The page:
• Raise the 7.5 percent adjusted gross income floor for the medical expenses deduction to 10 percent. People who would have qualified for the deduction this year would pay more. Takes effect Jan. 1, 2013.

• Annual fee levied on health insurance providers, based on each company’s share of the total market. Same logic as the levy on branded drug companies cited above. Takes effect Jan. 1, 2013.

• Limiting the amount taxpayers can deposit in flexible spending accounts to $2,500 a year. While the Obama camp says this provision is intended in part to stop abuse of the system, our experts consider it a tax because it increases taxable income. Takes effect Jan. 1, 2013

• Eliminating the corporate deduction for prescription expenses for retirees. According to the Society for Human Resource Management, certain employers were not only "qualified to receive a subsidy equal to 28 percent of covered prescription drug costs for their retirees," but the employer also was entitled to an income tax deduction for the subsidy. The idea behind providing both a subsidy and a tax deduction was to reduce taxpayer costs for the Medicare drug plan by encouraging companies pay their retirees’ costs, but the way it was structured was criticized by some as double-dipping. No matter the justification, our experts agreed it was still a tax hike. It takes effect Jan. 1, 2013.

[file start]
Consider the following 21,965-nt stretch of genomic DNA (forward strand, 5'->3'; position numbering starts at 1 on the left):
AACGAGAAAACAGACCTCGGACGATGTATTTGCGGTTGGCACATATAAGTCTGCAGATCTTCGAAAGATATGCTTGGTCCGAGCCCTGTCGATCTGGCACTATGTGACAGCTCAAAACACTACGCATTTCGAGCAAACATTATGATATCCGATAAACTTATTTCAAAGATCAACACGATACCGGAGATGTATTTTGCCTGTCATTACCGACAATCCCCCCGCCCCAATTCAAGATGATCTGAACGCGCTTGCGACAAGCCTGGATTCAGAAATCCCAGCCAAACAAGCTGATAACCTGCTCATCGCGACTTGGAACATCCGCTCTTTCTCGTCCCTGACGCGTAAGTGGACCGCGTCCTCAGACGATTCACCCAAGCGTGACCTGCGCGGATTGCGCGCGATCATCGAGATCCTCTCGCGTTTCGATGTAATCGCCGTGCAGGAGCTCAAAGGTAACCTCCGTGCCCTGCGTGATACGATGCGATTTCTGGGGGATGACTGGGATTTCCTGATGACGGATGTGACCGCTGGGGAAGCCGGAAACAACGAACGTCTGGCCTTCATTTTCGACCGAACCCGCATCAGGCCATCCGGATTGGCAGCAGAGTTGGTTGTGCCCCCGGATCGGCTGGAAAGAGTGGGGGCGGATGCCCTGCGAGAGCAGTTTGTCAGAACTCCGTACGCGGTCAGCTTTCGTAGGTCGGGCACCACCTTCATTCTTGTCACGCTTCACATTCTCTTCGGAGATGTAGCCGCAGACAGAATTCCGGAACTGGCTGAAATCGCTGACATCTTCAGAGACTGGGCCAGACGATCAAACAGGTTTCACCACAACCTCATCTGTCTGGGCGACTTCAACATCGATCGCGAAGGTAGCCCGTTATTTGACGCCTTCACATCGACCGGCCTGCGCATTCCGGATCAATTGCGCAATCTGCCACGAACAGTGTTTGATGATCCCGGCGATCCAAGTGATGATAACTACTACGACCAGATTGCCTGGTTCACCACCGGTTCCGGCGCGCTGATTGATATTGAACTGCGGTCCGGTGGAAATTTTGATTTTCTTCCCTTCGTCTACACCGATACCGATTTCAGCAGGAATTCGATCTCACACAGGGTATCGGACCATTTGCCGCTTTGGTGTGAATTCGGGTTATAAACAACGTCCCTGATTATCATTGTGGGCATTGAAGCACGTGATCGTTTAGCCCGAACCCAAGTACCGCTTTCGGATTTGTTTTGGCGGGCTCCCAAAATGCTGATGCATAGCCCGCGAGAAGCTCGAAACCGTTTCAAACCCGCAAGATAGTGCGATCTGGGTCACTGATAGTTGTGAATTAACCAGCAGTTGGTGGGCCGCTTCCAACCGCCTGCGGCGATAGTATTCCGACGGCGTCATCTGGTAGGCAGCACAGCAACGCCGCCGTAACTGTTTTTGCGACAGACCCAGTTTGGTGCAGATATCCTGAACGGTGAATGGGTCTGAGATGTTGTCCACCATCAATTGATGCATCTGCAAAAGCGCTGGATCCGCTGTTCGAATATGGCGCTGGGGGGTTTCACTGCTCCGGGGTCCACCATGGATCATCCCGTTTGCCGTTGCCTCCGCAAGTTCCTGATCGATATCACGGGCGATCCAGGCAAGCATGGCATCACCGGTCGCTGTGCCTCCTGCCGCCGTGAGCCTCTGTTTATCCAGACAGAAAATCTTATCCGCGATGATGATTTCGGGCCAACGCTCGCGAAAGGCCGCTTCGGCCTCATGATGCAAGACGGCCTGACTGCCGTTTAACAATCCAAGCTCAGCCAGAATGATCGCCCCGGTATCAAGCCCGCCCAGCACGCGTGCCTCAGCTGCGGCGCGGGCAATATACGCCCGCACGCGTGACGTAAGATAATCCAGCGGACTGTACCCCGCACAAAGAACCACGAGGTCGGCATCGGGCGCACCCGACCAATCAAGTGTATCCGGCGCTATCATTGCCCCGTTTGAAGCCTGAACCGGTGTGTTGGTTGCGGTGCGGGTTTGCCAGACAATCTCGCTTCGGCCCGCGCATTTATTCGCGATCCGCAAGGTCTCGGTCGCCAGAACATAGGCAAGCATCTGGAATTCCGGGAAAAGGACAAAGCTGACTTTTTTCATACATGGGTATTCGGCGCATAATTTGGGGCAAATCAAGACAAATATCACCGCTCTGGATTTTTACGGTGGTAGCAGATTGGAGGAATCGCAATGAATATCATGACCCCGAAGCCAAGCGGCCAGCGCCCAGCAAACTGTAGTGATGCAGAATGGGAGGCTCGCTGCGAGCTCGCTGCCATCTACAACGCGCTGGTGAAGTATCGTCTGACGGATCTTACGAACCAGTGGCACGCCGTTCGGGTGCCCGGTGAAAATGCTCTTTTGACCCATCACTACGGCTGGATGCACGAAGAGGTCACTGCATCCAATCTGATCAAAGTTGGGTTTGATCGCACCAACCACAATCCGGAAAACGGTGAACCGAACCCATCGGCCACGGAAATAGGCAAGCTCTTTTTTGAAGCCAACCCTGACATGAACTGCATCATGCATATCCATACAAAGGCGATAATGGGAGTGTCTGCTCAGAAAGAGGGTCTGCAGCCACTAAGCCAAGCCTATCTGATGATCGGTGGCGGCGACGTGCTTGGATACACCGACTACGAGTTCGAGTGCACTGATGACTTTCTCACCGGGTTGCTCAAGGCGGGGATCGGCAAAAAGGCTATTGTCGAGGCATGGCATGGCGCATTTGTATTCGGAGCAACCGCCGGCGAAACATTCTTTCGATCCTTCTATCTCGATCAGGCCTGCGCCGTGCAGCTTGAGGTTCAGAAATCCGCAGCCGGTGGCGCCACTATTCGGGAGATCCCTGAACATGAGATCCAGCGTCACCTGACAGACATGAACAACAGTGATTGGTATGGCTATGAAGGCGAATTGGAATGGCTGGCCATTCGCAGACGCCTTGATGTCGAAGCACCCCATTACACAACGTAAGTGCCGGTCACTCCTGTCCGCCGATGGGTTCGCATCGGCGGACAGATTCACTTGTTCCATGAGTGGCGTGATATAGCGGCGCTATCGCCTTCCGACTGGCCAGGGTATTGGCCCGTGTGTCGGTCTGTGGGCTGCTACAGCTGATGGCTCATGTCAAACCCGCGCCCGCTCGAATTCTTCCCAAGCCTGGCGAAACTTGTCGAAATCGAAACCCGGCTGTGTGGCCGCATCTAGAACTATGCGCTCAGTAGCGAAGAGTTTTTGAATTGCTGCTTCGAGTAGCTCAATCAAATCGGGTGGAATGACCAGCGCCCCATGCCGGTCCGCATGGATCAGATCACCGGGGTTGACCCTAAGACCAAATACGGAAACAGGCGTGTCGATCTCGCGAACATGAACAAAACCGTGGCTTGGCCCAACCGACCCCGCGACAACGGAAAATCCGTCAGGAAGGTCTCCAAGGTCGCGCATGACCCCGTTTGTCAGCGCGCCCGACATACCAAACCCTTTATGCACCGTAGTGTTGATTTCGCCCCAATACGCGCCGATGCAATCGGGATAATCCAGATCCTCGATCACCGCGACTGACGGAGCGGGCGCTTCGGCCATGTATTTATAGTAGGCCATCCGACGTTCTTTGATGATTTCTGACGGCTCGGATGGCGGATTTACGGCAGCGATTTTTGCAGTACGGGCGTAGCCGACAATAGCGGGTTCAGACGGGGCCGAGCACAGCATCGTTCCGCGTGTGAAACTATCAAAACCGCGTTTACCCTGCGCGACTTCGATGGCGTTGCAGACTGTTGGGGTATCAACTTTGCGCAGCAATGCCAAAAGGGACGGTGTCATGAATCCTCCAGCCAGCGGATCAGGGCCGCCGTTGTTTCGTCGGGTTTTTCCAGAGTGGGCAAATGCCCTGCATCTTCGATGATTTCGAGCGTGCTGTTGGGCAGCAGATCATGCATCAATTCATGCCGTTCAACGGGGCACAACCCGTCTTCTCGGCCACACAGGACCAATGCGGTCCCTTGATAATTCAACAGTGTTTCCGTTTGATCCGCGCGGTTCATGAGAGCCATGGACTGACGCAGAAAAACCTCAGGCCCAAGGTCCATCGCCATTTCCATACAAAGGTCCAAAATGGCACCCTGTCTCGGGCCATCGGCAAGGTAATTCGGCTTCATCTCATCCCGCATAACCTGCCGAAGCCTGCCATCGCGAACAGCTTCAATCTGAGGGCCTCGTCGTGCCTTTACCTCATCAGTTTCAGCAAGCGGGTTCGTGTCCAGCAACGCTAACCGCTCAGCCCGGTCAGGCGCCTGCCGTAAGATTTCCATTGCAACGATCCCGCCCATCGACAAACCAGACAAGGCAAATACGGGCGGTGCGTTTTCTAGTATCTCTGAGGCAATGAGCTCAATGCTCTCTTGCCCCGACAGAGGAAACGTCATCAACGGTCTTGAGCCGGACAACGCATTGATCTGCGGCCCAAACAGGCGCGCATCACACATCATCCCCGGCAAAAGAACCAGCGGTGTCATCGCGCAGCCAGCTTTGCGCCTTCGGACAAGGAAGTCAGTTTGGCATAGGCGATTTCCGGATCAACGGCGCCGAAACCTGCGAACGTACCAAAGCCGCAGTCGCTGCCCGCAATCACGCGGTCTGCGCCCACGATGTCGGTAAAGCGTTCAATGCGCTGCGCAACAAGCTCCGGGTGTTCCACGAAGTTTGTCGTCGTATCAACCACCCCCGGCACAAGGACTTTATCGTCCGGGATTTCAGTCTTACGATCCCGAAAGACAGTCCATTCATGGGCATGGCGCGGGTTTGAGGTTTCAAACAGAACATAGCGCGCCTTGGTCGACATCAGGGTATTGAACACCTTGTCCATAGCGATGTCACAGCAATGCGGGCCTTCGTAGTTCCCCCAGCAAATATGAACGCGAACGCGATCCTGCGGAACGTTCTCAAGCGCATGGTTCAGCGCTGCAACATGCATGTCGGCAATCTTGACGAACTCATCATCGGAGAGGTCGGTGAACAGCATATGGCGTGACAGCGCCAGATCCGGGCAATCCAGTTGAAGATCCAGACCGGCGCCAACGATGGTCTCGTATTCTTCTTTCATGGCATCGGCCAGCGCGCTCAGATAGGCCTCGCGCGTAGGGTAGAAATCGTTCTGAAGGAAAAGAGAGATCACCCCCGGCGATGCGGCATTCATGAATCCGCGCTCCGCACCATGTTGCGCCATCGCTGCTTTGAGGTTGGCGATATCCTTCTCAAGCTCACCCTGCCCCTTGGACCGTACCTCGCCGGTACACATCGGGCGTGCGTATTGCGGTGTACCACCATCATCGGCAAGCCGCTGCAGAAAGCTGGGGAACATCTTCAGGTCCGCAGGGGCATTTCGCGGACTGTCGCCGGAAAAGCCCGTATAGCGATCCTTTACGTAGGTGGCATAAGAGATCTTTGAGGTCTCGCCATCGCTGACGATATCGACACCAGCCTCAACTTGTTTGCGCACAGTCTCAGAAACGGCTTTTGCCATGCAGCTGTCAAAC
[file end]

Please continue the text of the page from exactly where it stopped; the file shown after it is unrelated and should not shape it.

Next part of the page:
• Increasing taxes on health insurance companies by limiting the amount of compensation paid to certain employees that they can deduct from their taxes. According to Congress’ Joint Committee on Taxation, this will be effective for compensation paid in taxable years "beginning after 2012, with respect to services performed after 2009." Once again, this is narrowly targeted at health care company executives -- not a popular group -- but it’s still a tax.

• A 40 percent excise tax on employer-provided "Cadillac" health insurance plans costing more than $10,200 for individuals and $27,500 for families. Takes effect Jan. 1, 2018.

Items about which there is no consensus over whether they’re taxes

• Reduce the number of medical products taxpayers can purchase using funds they put aside in health savings accounts and flexible spending accounts. The definition of which items qualify and don’t qualify for flex spending plans seems to us to be more like the kind of decision made by regulators than lawmakers responsible for writing the tax code.

• A mandate for individuals to buy health insurance and for employers to offer it to their workers. This one is a doozy, because the answer is crucial to the court case that challenges the entire health care law. Because the courts will ultimately decide whether the federal government is levying a tax on people who can afford health insurance but choose not to buy it -- or whether the government is simply using the tax code to enforce a criminal penalty, as some critics of the health care law say -- we won’t take a side on this question.